Suppose that one has two or more selves would seem to follow from what has been already said, and also from the fact that the extreme of friendship for another is likened to friendship for one’s self. And since one’s relations to his friend are the same as his relations to himself (for his friend is his second self), friendship is described by one or other of these characteristics, and those are called friends in whom these characteristics are found.

Bad men try to find people with whom to spend their time, and eschew their own company; for there is much that is painful in the past on which they look back and in the future to which they look forward when they are by themselves, but the company of others diverts them from these thoughts. As there is nothing lovable in them, they have no friendly feelings towards themselves. He who is not good, then, cannot sympathize with himself in joy or sorrow; for his soul is divided against itself: one part of him, by reason of its viciousness, is pained at being deprived of something, while another part of him is pleased; one part pulls this way, another that, tearing him to pieces, as it were, between them. Or if it be impossible to be pained and pleased at the same time, yet, at any rate, after a short interval he is pained that he was pleased, and wishes that he had never partaken of this pleasure; for those who are not good are full of remorse. Thus we may say roundly that he who is not good has no friendly feelings even for himself, as there is nothing lovable in him. If, then, to be in this state is utterly miserable, we ought to strain every nerve to avoid vice, and try to be good; for thus we may be friendly disposed towards ourselves, and make friends with others.

5.: Friendship and goodwill.

Well-wishing seems to be friendly, but is not friendship: for we may wish well to those who are unknown to us, and who are not aware that we wish them well; but there can be no friendship in such cases. But this we have already said. Neither is well-wishing the same as love; for it has none of the intense emotion and the desire which accompany love.

Love, moreover, implies intimate acquaintance, while well-wishing may spring up in a moment; it does so, for instance, when athletes are competing for a prize: we may wish well to a competitor, and be eager for his success, though we would not do anything to help him; for, as we said, we suddenly become well-wishers and conceive a sort of superficial affection in such cases.

The truth seems to be that well-wishing is the germ of friendship, in the same way as pleasure in the sight of a person is the germ of love: for no one falls in love unless he is first pleased by visible beauty; but he who delights in the beauty of a person is not one whit in love on that account, unless he also feels the absence and desires the presence of that person. Just so it is impossible for people to be friends unless they first become well-wishers, but people who wish each other well are not a whit on that account friends; for they merely wish good to those whose well-wishers they are, but would never help them in any enterprise, or put themselves out for them. One might say, then—extending the meaning of the term—that well-wishing is an undeveloped friendship, which with time and intimate acquaintance may become friendship proper,—not that friendship whose motive is profit, nor that whose motive is pleasure; for well-wishing is no element in them. He who has received a benefit does indeed give his good wishes in return to his benefactor, and it is but just that he should; but he who wishes that another may prosper, in the hope of good things to be got by his means, does not seem really to wish well to the other, but rather to himself, just as he is not really a friend if he serves him with an eye to profit.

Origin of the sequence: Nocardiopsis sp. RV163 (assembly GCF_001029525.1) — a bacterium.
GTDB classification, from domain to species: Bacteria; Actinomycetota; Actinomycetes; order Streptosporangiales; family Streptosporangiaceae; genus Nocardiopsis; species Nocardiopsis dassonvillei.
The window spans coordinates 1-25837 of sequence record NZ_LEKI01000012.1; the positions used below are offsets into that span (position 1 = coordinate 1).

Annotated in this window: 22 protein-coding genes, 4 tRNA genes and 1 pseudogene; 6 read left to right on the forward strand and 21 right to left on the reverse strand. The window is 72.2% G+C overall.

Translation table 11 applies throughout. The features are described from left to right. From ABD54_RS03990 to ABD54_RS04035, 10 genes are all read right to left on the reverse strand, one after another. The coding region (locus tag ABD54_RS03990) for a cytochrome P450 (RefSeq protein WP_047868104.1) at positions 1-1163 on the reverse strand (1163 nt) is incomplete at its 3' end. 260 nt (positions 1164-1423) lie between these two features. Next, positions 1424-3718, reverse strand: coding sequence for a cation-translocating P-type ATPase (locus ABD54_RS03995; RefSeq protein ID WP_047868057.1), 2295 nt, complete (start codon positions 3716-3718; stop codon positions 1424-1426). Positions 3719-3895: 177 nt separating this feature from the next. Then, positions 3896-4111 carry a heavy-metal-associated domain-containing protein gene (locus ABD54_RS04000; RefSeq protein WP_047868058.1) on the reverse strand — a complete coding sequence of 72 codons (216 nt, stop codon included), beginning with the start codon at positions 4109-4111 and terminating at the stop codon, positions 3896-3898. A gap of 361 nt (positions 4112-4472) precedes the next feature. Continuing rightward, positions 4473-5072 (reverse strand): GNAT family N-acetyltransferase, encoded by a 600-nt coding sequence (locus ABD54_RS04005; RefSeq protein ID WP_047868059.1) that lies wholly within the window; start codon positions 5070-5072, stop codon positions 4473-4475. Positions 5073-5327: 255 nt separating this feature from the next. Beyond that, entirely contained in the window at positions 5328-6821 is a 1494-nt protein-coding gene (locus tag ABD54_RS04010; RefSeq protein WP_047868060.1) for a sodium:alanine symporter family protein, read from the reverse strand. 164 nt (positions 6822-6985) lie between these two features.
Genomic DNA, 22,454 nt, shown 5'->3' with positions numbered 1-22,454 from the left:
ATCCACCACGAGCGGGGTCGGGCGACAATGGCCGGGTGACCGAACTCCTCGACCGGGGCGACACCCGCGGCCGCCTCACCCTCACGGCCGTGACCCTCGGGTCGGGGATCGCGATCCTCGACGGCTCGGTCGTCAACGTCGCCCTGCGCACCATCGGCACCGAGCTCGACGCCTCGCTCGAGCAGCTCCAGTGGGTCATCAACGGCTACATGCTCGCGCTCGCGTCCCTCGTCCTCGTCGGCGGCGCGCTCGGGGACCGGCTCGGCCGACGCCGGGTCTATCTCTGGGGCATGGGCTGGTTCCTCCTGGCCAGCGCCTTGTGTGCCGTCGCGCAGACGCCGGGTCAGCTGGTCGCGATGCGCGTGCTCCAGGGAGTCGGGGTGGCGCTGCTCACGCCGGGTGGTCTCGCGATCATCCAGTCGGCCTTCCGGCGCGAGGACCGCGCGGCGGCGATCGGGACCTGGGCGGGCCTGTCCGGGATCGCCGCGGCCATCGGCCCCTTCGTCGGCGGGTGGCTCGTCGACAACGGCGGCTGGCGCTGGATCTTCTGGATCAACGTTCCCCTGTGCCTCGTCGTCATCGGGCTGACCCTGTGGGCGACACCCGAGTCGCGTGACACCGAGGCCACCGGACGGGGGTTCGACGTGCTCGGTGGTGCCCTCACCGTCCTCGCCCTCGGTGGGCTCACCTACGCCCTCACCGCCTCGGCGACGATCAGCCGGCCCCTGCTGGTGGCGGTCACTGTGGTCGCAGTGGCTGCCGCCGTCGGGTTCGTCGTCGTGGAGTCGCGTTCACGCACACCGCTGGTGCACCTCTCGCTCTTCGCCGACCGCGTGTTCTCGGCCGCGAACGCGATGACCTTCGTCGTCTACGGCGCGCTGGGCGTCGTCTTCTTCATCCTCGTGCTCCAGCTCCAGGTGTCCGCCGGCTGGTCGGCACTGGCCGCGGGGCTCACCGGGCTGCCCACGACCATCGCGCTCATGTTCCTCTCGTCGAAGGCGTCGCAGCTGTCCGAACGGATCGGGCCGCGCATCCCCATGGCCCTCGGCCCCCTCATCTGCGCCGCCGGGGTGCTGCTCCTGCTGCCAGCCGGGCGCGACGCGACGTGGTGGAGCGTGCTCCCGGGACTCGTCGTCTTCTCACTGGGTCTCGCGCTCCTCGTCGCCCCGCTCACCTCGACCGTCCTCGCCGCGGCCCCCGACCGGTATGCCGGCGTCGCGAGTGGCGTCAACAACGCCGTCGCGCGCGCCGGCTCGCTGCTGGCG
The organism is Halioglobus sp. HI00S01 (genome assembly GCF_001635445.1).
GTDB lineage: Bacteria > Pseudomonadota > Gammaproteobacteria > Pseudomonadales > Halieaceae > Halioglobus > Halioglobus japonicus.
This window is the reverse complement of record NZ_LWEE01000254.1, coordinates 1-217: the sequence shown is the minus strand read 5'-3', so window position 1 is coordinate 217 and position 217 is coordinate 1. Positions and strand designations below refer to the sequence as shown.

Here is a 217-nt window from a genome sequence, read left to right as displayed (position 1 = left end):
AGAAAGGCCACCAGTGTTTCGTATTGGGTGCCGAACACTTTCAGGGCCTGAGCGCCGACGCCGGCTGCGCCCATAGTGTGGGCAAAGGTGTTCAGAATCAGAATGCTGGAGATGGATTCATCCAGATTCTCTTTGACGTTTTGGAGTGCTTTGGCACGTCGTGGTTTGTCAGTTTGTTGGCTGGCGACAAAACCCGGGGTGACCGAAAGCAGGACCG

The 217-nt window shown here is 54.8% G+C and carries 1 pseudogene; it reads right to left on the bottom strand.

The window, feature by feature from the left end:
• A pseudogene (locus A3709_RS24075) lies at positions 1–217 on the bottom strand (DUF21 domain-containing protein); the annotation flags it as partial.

But, generally speaking, well-wishing is grounded upon some kind of excellence or goodness, and arises when a person seems to us beautiful or brave, or endowed with some other good quality, as we said in the case of the athletes.

6.: Friendship and unanimity

Unanimity [or unity of sentiment] also seems to be an element in friendship; and this shows that it is not mere agreement in opinion, for that is possible even between people who know nothing of each other. Nor do we apply the term to those who agree in judgment upon any kind of subject, e.g. upon astronomy (for being of one mind in these matters has nothing to do with friendship); but we say that unanimity prevails in a state when the citizens agree in their judgments about what is for the common interest, and choose the same course, and carry out the decision of the community.